I just finished another guilt-inducing article on the environment
that had two main points. First and foremost, it appears I am
personally responsible for the global warming crisis and the
resulting, unavoidable death and destruction. Second, no matter what
I do, or how I change my lifestyle, it will never be enough.

Much of the “frantic” messaging we are receiving reminds me of the
conflicting dietary messages from one decade to the next. Eggs are
good for you, eggs will kill you. Drink a glass of milk a day – if
you want to cut short your life. Alcohol is bad, except for the
glass of wine a day you should drink to live to be over 100 years
old. Early on I paid attention, but eventually, I simply tuned out
the back-and-forth between competing dietary “experts” and the
resulting media hysteria. Not surprisingly, the answer (simply
enough) appears to have been moderation, a lesson that would serve us
well now.

We are bombarded daily by dictates on how to live our lives to leave
the smallest possible “carbon footprint.” I understand why people
intuitively think “big cars, bad,” but then I watch my kids and their
friends take three cars to the beach when all eight of them could
have fit into comfortably into my SUV. I realize that ethanol may
save the planet but I worry about reports that the inefficient use of
corn to produce ethanol is driving the price of corn (and
subsequently many of our food staples) through the roof and will lead
to the starvation of millions.

I know that nuclear energy (which to the environmentally ignorant
among us seems like a possible solution) is morally wrong and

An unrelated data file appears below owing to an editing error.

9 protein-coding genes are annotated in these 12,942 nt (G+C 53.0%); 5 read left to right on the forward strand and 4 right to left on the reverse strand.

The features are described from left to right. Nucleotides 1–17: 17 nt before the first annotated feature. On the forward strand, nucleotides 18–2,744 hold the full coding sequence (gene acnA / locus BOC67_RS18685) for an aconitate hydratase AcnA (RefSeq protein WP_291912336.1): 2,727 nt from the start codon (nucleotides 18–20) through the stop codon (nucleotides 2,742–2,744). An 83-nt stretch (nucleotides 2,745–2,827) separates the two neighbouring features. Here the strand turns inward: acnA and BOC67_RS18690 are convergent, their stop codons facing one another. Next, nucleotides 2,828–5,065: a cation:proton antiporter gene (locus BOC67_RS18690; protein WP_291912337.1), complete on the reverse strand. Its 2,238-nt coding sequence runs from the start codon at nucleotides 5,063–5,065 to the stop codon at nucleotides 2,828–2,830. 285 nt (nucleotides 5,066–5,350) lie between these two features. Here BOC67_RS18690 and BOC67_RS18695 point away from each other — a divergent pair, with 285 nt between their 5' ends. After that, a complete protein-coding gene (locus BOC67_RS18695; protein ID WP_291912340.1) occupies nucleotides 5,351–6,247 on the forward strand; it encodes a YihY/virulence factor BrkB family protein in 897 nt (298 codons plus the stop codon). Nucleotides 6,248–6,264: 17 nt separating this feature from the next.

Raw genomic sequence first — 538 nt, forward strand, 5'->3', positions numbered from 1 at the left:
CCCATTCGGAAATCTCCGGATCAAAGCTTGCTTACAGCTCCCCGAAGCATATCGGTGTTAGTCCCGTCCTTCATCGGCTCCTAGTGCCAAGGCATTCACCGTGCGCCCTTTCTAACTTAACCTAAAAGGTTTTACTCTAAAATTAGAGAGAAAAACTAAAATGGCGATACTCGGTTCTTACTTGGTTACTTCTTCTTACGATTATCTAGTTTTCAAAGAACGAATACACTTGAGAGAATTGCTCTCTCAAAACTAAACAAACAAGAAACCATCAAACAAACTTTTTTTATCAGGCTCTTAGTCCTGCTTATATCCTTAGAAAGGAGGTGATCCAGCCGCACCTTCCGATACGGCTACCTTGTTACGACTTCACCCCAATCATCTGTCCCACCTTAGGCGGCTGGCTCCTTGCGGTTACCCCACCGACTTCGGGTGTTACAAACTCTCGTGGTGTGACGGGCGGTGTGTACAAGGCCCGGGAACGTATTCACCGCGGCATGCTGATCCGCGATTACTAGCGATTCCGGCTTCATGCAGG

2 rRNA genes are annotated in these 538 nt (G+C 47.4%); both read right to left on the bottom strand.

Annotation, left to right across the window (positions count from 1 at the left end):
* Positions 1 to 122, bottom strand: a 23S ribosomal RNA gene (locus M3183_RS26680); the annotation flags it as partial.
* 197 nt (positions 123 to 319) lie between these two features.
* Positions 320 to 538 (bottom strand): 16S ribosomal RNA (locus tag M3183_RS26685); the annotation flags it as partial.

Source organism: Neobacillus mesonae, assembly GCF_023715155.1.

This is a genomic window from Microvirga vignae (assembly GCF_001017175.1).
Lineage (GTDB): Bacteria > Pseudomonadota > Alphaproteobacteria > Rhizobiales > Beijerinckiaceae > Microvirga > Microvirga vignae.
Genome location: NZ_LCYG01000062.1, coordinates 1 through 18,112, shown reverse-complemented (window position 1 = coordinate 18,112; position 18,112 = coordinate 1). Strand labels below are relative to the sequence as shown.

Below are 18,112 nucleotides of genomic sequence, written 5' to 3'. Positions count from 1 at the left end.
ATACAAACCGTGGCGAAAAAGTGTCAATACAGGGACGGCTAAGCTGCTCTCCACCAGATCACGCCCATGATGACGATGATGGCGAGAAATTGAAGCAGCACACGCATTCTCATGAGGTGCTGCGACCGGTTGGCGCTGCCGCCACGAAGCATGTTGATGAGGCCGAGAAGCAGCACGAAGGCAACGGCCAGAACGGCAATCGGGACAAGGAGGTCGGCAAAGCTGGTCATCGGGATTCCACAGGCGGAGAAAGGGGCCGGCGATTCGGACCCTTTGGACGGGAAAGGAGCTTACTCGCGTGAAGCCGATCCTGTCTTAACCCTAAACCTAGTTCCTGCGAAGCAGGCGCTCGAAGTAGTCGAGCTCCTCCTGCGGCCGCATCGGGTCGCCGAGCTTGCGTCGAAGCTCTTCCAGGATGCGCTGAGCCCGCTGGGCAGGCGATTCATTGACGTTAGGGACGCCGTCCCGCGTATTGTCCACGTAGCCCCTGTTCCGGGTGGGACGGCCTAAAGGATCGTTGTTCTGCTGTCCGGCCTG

everything European is good. Then I read that France (and who says
“Western Europe” more than the French?) has more than 50 nuclear
power plants and gets more than 75% of their electricity from nuclear
power. I am switching to earth-saving light bulbs, but they don’t
fit in all my fixtures and I’m having trouble getting the carbon
footprint information on lamp manufacturing, so I’m not sure if I
should replace them or not.

Don’t get me wrong; I have a variety of different colored trashcans
for recycling, a compost heap and less grass in my yard than I did
years ago. I have turned down the heat, bought sweaters and
installed low-flow toilets. My shower delivers an uncomfortable –
but environmentally friendly – dribble of water and we now own our
own reusable shopping bags.

However, there is a limit. At a recent family gathering, a loved one
questioned our menu. First, the choice of a New Zealand wine was
assailed. Did I have any idea of the waste involved in shipping this
bottle from New Zealand to my environmentally unfriendly table? Then
on to on the main course… we were serving meat, an obvious no-no for
anyone who really cares about the earth and our children. A long
lecture followed. I wanted to quote comedian Ron White: “I didn’t
climb to the top of the food chain to eat carrots,” but my wife
places a very high value on family harmony at these events, so I
swallowed the comment, along with my steak.

Our meal having been dissected, analyzed and critiqued, attention
turned to the driveway. I was berated for driving a gas-guzzling
SUV. We also own a gas-sipping Mini-Cooper, perhaps the most
honestly named vehicle of all-time, but that wasn’t enough. When I
said I needed the SUV to pull our boat, it was suggested that if I
really cared, I would sell the boat.

That’s when it hit me. It will never be enough. If you examine
America’s environmental progress over 20 years ago, the improvements
are admirable. But for the true environmental fanatics, it will not
be enough until we are living naked in caves, without fire (do you
know what burning a log does to the environment!?) and certainly
without resource-consuming children.

Allow me to state what many of us feel. Give me reasonable choices
and options that will benefit the environment, while at the same time
respecting the fact that a decent meal, a comfortable home, a car not
built for a contortionist, and a shower that actually removes the
soap does not make me a bad person. I wear size 11 shoes and I’m
afraid that in living a civilized lifestyle, I’m going to leave a bit
of a carbon footprint. Cut me a little slack and I’ll look into
getting some new light fixtures. Deal?